# blending two textures to subtract

Hello!

I am blending two textures with GL and the setup: GL_ONE, GL_ONE and GL_FUNC_ADD and everything went fine.
Now I generate the secondary complement (don’t know if its so called in english…? ~(value)+1) and blend this generated texture to the first one.
Normally it is the same as a subtraction but in this case I receive correct values only if the result of the subtraction is negative and always the value 1 if the result is positive.
I am interpreting the byte-values as signed!
Logically this should work! Where is my fault?
I cannot use GL_SUBTRACT (?) because the values are clamped to ]0,1[.

Thanks!
Torrence

If I understood well, you want to use Two’s Complement (it seems to be the actual english term) instead of GL_SUBTRACT because you expect it to behave differently ?

Anyway, GPU do math in saturate arithmetics. So for one byte data, going from 0 to 255, if you do 255+5 you still get 255. All the intermediary results are clamped to [0,1].

It makes sense for lighting. If you add up several white lights, you don’t expect the result to be black or gray.

I would suggest to use GL_SUBTRACT, but adjust the color range in order to avoid the ‘edges’ : map all your incoming color interval from [0,1] to [0.25,0.75], do your subtraction, then adjust the result range back to [0,1]

What do you need this for ? More general info about your goal can help.

here are some example values to see how different both results are:

1. GL-SUBTRACT: 20-50 = 0; 50-20=30
2. Two’s complement: 20-50=-30; 50-20=30

=> with the two’s complement and a byte interpreted as signed byte, I get negative values. the target is to calculate the euclidean distance between two textures, where every pixel is interpreted as 4D-vector (red, green, blue, alpha). it is necessary for me to have a fast algorithm. i tried mapping color-values but it is too slow.

as written in my last statement, it works if the result is negative (e.g. 20-50=-30) but not if it is positive (e.g. 50-20 is always 1)!

Any other idea?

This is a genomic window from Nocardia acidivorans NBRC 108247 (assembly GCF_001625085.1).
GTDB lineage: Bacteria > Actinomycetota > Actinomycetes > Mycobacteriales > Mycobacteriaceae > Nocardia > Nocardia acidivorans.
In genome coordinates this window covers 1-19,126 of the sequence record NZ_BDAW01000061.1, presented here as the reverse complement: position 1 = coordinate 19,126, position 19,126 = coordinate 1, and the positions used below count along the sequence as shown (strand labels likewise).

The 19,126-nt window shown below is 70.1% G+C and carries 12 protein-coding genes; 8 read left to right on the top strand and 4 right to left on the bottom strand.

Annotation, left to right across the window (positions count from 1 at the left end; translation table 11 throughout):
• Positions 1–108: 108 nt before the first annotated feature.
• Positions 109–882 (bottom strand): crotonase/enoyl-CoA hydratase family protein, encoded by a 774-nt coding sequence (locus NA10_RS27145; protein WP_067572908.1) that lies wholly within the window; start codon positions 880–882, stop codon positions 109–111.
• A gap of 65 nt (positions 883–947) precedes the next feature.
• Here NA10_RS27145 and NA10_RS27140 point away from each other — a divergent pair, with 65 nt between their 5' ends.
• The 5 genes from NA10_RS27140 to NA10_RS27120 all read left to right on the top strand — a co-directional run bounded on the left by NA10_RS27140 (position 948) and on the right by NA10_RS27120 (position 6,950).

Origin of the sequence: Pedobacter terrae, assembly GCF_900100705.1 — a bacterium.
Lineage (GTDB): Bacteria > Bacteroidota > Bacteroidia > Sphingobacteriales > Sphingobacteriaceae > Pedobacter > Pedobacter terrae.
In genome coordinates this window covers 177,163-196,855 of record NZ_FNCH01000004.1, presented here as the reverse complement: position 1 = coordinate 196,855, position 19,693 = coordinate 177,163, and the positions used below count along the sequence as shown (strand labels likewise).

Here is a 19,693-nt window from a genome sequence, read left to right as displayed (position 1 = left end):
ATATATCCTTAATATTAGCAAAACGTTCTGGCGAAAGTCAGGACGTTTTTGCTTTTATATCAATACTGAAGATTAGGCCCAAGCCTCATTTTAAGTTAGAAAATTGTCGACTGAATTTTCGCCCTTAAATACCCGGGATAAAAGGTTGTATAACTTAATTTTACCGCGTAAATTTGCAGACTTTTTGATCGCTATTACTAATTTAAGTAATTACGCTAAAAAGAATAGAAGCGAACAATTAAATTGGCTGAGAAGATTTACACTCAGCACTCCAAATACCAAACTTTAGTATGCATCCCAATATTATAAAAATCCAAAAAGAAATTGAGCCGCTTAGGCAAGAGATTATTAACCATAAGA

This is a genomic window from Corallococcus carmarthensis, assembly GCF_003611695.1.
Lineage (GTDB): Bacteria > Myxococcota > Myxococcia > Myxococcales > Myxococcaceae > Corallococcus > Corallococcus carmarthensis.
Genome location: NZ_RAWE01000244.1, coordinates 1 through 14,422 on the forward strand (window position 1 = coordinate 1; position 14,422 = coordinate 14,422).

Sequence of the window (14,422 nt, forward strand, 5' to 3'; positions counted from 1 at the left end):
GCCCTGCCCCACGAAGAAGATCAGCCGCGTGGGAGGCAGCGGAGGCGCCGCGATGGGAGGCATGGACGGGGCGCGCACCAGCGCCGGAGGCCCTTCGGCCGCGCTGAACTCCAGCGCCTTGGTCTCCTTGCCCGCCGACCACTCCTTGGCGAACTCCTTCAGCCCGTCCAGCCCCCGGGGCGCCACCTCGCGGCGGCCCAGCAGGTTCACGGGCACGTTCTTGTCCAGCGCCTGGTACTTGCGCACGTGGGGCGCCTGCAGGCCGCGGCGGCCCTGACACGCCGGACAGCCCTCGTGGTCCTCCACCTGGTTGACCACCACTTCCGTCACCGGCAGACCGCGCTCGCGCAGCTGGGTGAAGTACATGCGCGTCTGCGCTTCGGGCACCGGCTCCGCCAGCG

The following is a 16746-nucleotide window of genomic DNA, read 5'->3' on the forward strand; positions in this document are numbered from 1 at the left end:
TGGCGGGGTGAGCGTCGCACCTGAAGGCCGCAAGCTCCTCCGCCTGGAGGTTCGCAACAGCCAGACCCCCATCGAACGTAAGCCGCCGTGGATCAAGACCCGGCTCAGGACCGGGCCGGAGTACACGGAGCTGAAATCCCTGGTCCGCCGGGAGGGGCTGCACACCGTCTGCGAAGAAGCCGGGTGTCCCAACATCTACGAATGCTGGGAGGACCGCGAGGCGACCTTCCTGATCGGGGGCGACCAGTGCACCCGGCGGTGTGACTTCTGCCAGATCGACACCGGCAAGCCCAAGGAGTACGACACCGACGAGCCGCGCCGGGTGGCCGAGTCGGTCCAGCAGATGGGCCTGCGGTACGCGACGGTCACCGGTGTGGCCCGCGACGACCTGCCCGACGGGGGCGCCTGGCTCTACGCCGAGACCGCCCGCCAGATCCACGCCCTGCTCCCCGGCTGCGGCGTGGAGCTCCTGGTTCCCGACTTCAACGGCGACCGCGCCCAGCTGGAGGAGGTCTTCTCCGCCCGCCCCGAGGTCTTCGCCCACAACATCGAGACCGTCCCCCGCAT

Torrence

No idea about the positive values giving only 1 as result.
As I told you values don’t wrap (neither from underflow nor overflow), so you must be hitting some clamping.

To precise and correct my suggestion :

• let’s work on 4D RGBA space, with incoming range being [0,1].

• let all textures values c1 be replaced by c2:
c2 = 0.5 + c1 * 0.5

(c2 range is now [0.5,1])

• draw texture 1 without blending

• blend with GL_SUBTRACT the texture 2
scene range is now [0,1], which represent [-1,1] actually. That way there can be no clamping, but you halve the calculation precision.

OK, if I understood you right it is also necessary to reduce the value range (?) of the second texture to ]0,0.5[.

It seems to be a good idea. I’ll try it and hope it will be fast enough!

Thank you!
Torrence

>> it is also necessary to reduce the value range (?) of the second texture to ]0,0.5[

You are right, I forgot this one. By the way the range includes both 0 and 0.5 right ? Mathematicians prefer to be precise : it is [0,0.5] About speed : it depends on your case, but to avoid recomputing texture values on the CPU, you can draw texture 1 with full color range, then classic blend with a black quad having 0.5 alpha, then additive blend a 0.5 grey quad.
For texture 2, just skip the grey quad. Either you have enought space left on back or frontbuffer to do both textures, or you have to go for copytexsubimage or pbuffers.

It should be possible to do most of this with multitexture, but I am not too used to it.